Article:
Best Chicago book ever? We asked the folks running for mayor

“The Jungle” and “The Devil in the White City” win, hands down, as the favorite two Chicago books of the candidates for mayor.

“The Jungle” was picked by three candidates, and “The Devil in the White City” was picked by four.

Good choices both, we’d say.

Nothing beats “The Jungle,” by Upton Sinclair, as an expose of the unbridled industrialism that built this city for good and for evil, making a small club of fat cats rich while armies of working people struggled to survive. If you believe Sinclair, more than a few stockyard workers fell into the lard vats, where they lost body parts that went out into the world as Durham’s Pure Leaf Lard.

“The Devil in the White City,” by Erik Larson, strikes a cheerier note, at least in the parts about how the brilliant Daniel H. Burnham created one of the most magnificent world’s fairs ever, the 1893 World’s Columbian Exposition. But the uplifting stuff is inter-spliced with the story of a psychotic serial killer, giving the book an unsettling balance. Chicago is complicated that way.

In an Editorial Board questionnaire we sent to 18 candidates running for mayor, that was our final question — name a favorite Chicago book. Specifically, we asked: Other than “Boss” (because everybody says “Boss”) what’s the best book ever written about Chicago, nonfiction or fiction. There are no wrong answers, of course, so we hope you’ll have some fun.

Almost all the answers we got back — 14 candidates replied — were thoughtful, and they all revealed something about the candidates, which is the value of such a question. What people read, or don’t read, says something….


“The 20 Incredible Years,” by William Stuart; and “Eagle Forgotten,” by Harry Barnard.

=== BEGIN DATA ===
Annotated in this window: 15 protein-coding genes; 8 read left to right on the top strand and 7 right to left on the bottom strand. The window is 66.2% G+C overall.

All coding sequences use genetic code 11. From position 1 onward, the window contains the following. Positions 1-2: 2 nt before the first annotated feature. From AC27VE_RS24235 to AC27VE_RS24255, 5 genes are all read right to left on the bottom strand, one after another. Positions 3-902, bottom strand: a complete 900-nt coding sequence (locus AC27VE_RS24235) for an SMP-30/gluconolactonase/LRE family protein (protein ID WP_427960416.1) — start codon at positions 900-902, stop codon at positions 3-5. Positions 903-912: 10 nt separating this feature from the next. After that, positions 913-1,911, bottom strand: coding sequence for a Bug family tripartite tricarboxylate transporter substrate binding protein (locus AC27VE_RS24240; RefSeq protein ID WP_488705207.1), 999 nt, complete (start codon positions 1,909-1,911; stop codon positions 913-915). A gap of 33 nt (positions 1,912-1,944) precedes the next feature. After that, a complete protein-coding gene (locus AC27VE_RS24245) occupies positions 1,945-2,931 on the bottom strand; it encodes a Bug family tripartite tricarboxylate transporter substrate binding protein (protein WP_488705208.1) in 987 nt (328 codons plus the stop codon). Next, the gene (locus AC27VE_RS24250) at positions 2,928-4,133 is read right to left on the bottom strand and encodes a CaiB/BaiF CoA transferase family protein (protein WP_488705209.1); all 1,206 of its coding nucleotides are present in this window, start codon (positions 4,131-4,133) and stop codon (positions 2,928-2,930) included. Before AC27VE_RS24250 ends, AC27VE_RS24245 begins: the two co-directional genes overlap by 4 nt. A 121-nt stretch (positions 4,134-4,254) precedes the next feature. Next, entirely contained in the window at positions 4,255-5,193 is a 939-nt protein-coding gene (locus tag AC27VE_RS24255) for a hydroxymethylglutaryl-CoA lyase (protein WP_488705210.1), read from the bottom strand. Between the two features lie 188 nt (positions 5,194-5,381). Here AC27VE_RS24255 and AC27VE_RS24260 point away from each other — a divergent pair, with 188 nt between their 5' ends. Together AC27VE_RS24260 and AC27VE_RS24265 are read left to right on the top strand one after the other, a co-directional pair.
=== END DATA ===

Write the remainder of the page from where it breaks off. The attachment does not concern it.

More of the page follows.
“The 20 Incredible Years” is a fascinating, in-depth account of the pivotal period in Chicago’s history. It does a great job of capturing the interplay between politics and government and is a testament to the adage, the more things change, the more they stay the same.

I first read “Eagle Forgotten” while taking a college seminar course on Chicago history. I reread this biography of Illinois Gov. John Peter Altgeld, with greater interest,  after reading the elegy, “The Eagle That Is Forgotten,” by Vachel Lindsay. Altgeld displayed the rare combination of courage and judgment seldom found in famous political leaders. Among his first acts in office as governor was to undertake a review of the convictions of the three remaining men convicted in the Haymarket Square bombing. This review led him to pardon the three, fully aware that the act of pardoning would doom his political fate. This act of political courage, against self-interest, is but one example of the many good traits exhibited by this man of humble beginnings who emigrated to our country as an infant and became governor of Illinois.

Read more at Chicago Sun Times.